You said you've been dreaming of this since you were a kid. Take me to those days. When did you start thinking of that?

It started when I was probably eight-years-old. It was my second year of Pop Warner. I played running back and I was scoring a whole bunch of touchdowns. I told my mom, "I'm gonna go to the NFL. I'm gonna go to the NFL.' Ever since then, I've had aspirations of wanting to go. It lasted all the way through high school and then to JuCo, since I didn't get recognition out of high school, and then TCU. It's all happening now.

You started at running back in your youth, so does that mean your idol was a running back?

Oh, yeah. I looked up to LaDanian Tomlinson. He was one of my favorite running backs. He also wore 21 and that was my number growing up.

At what point did you make the switch to cornerback?

In high school, we really didn't have great position coaches compared to when I moved to Texas and saw all of those great coaches and all of that. So when I went to my junior college, I went there as a slot receiver. I didn't get switched to corner until the beginning of the season, and that was just because my coach said, 'You've got good feet. You'll probably go a longer way playing defensive back since you're 5'10. Not a lot of colleges or NFL scouts will want to recruit any 5'10 receivers anymore. They want you to be 6'2 or 6'3.' So I moved over to cornerback during my JuCo year. I played that year and then went to TCU and the rest is history.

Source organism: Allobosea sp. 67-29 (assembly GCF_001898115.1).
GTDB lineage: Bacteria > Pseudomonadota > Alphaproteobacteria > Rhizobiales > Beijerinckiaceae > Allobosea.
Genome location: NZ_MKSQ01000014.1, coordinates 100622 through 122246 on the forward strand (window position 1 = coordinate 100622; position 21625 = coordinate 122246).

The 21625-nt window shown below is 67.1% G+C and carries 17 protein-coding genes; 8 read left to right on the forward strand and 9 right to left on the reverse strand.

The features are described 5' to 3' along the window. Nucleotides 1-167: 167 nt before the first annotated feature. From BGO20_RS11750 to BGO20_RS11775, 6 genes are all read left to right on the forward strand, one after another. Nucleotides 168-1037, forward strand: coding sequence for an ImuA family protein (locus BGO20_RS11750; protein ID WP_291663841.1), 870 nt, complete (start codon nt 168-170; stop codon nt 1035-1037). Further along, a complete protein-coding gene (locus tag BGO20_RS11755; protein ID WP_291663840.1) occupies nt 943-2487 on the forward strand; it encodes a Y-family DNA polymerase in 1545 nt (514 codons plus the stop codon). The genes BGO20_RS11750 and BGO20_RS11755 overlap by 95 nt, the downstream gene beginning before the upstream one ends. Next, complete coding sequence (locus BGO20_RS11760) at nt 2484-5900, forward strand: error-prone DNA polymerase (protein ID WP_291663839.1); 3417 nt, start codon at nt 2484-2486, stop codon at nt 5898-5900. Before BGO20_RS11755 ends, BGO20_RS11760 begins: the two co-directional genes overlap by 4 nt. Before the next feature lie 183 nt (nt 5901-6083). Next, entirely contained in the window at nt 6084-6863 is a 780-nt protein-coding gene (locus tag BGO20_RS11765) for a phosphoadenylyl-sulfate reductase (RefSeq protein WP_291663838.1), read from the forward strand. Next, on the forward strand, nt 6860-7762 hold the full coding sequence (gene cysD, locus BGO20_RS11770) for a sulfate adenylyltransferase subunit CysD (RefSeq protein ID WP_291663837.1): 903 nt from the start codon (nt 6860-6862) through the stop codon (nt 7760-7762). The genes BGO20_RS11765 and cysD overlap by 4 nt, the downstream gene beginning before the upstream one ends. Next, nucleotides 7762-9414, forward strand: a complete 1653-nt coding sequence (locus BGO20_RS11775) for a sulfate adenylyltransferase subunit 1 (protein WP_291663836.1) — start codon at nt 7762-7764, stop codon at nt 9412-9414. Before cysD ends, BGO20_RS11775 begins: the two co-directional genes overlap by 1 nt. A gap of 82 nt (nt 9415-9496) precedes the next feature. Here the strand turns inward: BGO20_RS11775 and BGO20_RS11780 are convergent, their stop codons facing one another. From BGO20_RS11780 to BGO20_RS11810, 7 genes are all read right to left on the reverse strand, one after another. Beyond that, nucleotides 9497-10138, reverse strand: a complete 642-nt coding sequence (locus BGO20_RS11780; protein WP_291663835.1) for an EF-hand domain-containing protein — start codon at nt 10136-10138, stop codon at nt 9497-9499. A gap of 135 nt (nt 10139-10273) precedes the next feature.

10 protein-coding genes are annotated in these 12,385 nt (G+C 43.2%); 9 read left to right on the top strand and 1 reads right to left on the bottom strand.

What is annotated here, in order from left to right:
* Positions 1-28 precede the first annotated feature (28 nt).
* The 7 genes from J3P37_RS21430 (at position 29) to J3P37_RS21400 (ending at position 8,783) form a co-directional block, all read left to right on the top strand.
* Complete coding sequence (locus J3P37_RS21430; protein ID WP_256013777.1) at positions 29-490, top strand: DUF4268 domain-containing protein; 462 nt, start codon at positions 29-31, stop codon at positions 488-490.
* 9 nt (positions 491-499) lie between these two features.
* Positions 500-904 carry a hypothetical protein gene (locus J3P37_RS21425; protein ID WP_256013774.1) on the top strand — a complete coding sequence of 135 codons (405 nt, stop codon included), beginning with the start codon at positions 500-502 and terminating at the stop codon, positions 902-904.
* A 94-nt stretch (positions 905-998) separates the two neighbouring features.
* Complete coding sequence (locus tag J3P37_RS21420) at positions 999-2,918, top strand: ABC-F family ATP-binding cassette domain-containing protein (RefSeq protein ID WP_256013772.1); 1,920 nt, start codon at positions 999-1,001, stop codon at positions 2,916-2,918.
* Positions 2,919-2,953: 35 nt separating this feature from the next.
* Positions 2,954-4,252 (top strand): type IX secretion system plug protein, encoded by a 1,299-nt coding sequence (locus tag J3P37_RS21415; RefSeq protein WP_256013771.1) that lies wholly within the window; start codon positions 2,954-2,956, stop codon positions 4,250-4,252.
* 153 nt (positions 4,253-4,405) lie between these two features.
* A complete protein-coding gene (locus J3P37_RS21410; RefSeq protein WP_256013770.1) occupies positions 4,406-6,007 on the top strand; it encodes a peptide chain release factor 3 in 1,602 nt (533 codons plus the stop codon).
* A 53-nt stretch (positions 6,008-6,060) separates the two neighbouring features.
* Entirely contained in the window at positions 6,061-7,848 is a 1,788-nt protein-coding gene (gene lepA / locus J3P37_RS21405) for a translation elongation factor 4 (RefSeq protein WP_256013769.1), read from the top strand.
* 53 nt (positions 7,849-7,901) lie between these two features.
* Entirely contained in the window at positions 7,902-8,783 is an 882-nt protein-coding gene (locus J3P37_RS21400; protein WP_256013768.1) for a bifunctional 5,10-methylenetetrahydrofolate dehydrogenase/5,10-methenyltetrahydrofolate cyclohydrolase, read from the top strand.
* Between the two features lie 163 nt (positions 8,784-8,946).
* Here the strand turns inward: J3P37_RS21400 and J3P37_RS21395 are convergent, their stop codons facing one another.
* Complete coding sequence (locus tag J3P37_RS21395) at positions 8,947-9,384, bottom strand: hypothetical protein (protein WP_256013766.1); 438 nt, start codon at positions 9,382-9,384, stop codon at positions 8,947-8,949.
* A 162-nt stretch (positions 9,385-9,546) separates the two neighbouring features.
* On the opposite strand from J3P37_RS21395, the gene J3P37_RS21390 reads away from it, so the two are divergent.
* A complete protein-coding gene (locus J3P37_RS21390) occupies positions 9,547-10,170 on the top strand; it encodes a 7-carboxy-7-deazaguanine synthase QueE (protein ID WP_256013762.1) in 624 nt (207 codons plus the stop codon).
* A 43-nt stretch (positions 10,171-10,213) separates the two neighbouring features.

So you must feel that you're still growing into the position.

Oh, yeah. I feel it's one of the hardest positions besides quarterback and wide receiver. You've gotta be perfect at everything. Everything has to be on point, just because so many other receivers are learning new things. You just have to be on top of your game as well.

What was the point where you felt it started coming together for you? Is there a single game or a play in particular?